My shelves are lined with them: the parenting books passed
on by well-meaning friends. I’ve got books about schedules and vaccines—ones
that specify bonding necessities and baby potty training, and reads committed
to detailing proper infant nutrition. It seems as though there might even be a
few books designed solely to tell me which books I am meant to read.
Most of these books were given to me by parents who swore by
their contents. A lot of them contradict each other on fairly major points. A
few have become valued references, while most have left me feeling inept or
otherwise annoyed in some way.
Because the reality is I don’t fit into any of their molds.
It seems as though these books all cater to the extremes.
The attachment parents. The sleep trainers. The schedule followers. The
cry-it-outers. They are parenting groups which become defined by a few key
points, and are then painted in these books as people who couldn’t possibly (or
shouldn’t possibly) veer from that predestined course. These books are each
written to a specific subset of parents, and a few of them are quite harsh in
the way they condemn “the others,” aka the parents who follow a different course
I’m starting to think the whole mommy wars start with these books, the ones that tell us precisely what it means to be a “good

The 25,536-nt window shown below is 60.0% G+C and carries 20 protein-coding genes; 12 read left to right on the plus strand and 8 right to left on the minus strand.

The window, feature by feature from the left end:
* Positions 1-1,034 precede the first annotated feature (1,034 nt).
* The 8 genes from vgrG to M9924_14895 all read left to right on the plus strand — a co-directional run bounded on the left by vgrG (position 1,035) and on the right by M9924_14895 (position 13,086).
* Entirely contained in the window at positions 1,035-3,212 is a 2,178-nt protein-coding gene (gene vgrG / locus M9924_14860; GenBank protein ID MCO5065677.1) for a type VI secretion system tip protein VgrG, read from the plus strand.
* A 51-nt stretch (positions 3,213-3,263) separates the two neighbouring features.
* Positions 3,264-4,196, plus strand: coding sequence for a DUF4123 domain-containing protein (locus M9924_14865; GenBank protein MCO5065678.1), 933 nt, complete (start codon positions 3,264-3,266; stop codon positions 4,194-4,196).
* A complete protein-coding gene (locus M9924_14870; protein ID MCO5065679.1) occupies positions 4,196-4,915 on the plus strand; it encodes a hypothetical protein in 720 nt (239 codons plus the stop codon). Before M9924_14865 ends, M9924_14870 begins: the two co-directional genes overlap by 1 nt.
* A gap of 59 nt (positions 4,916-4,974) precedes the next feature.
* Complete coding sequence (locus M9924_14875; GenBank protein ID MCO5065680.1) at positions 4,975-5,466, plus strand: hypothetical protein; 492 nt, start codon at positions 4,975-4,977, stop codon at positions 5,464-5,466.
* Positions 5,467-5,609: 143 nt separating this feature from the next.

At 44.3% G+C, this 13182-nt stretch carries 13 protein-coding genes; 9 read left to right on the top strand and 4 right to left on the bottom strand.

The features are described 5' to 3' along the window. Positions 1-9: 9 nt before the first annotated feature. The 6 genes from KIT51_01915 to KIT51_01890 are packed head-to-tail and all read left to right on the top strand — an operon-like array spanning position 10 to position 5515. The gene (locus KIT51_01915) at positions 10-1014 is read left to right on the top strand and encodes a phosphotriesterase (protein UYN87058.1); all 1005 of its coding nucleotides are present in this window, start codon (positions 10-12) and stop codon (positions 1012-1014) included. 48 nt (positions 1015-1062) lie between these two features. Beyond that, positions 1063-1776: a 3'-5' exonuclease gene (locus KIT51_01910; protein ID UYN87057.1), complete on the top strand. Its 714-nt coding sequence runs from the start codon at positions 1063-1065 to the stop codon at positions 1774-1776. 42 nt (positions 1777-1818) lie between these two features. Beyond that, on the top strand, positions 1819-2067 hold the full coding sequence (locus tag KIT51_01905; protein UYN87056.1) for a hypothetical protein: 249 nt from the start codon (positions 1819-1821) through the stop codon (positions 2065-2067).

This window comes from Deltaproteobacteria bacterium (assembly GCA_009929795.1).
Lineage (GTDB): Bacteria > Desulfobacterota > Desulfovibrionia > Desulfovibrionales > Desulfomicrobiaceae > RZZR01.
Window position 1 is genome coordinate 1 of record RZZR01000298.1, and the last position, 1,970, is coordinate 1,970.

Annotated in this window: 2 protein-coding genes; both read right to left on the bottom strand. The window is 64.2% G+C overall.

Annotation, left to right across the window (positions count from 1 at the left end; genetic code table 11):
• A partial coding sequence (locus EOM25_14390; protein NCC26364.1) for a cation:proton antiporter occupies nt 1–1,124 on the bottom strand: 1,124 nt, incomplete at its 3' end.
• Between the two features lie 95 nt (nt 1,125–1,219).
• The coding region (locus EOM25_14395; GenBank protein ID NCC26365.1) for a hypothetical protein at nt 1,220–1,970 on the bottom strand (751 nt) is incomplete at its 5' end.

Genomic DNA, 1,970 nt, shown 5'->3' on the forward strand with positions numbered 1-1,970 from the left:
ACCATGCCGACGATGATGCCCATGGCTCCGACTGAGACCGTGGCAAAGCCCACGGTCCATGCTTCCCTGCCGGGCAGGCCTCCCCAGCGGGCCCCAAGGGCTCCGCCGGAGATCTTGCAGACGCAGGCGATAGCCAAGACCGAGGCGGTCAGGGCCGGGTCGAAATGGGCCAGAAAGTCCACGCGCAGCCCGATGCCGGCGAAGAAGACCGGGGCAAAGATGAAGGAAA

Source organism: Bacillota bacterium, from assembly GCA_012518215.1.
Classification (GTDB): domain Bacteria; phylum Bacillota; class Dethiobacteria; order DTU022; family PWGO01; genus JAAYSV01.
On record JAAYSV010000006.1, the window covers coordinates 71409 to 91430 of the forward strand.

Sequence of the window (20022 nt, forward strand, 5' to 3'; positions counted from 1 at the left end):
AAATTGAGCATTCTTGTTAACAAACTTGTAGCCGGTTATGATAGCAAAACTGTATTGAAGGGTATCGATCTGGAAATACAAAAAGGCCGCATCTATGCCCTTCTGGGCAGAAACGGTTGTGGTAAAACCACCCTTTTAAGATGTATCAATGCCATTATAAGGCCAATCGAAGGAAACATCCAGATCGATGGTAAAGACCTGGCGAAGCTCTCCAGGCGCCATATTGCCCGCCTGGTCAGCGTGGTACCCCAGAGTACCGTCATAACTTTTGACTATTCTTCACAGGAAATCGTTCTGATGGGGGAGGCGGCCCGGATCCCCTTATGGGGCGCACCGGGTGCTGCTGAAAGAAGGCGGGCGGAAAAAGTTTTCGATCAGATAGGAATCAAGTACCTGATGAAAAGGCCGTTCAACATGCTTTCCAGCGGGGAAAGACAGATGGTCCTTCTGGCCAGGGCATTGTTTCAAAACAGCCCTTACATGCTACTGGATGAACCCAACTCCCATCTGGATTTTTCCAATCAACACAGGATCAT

parent,” making it OK to look down on others who don’t move forward with the
same philosophies as you. The funny thing is I don’t actually know any parents
who follow the same parenting philosophies. Not to the extremes many of these
books advocate for, anyway. I know sets of friends who have basically the same
ideas, but they vary in small ways across the board. While two friends may be
committed to helping their children gain independence, for instance, one might
deem crying-it-out as necessary, while the other has no interest in even
I am following our philosophy, as disjointed as it may be.
For my part, I’ve borrowed and blended from each of these books. I couldn’t even really tell you which philosophy I subscribe to, because my methods are all over the place. I have been an extreme baby wearer since my daughter was born, never even removing her car seat from the car. But the thought of co-sleeping never crossed my mind, and I was pleased as punch to have her snoozing through the night in her own crib in her own room at 3 months old.
Now that she is eating solids, I make all her baby food myself
using organic ingredients, but she has been on formula since the day she was
born, and I have never had any regrets. At 7 months old, that kid is already
using sign language to tell me what she needs, but trying to potty train her
before she is even speaking seems way above both our heads, and my lame attempt
at cloth diapering was a comedic failure at best.
We pick and choose. I go with what feels right, and I don’t
spend a whole lot of time worrying about what everyone else is doing. If
anything, those books were all a blessing, because they helped me to realize
there are far too many philosophies and theories out there for any one of them
to be “right.” Kids are different. Parents are different. Families are
different. And the answers aren’t all in a book. In everything I do, I am doing
what is right for my daughter and for me. I am following our philosophy, as disjointed as it may be.